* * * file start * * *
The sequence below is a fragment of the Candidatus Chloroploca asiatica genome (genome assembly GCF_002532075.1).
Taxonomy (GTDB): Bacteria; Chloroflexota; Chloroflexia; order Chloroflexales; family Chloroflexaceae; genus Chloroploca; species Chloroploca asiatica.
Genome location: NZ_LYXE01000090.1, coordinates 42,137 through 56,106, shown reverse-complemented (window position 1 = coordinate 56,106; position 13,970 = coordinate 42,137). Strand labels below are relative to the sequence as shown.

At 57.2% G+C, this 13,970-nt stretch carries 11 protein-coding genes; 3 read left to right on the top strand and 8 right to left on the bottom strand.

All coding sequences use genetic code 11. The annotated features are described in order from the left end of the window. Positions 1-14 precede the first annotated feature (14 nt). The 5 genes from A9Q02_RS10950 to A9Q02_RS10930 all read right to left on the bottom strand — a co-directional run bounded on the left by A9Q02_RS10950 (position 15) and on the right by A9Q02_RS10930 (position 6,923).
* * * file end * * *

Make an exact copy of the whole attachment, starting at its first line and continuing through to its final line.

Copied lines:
The sequence below is a fragment of the Candidatus Chloroploca asiatica genome (genome assembly GCF_002532075.1).
Taxonomy (GTDB): Bacteria; Chloroflexota; Chloroflexia; order Chloroflexales; family Chloroflexaceae; genus Chloroploca; species Chloroploca asiatica.
Genome location: NZ_LYXE01000090.1, coordinates 42,137 through 56,106, shown reverse-complemented (window position 1 = coordinate 56,106; position 13,970 = coordinate 42,137). Strand labels below are relative to the sequence as shown.

At 57.2% G+C, this 13,970-nt stretch carries 11 protein-coding genes; 3 read left to right on the top strand and 8 right to left on the bottom strand.

All coding sequences use genetic code 11. The annotated features are described in order from the left end of the window. Positions 1-14 precede the first annotated feature (14 nt). The 5 genes from A9Q02_RS10950 to A9Q02_RS10930 all read right to left on the bottom strand — a co-directional run bounded on the left by A9Q02_RS10950 (position 15) and on the right by A9Q02_RS10930 (position 6,923).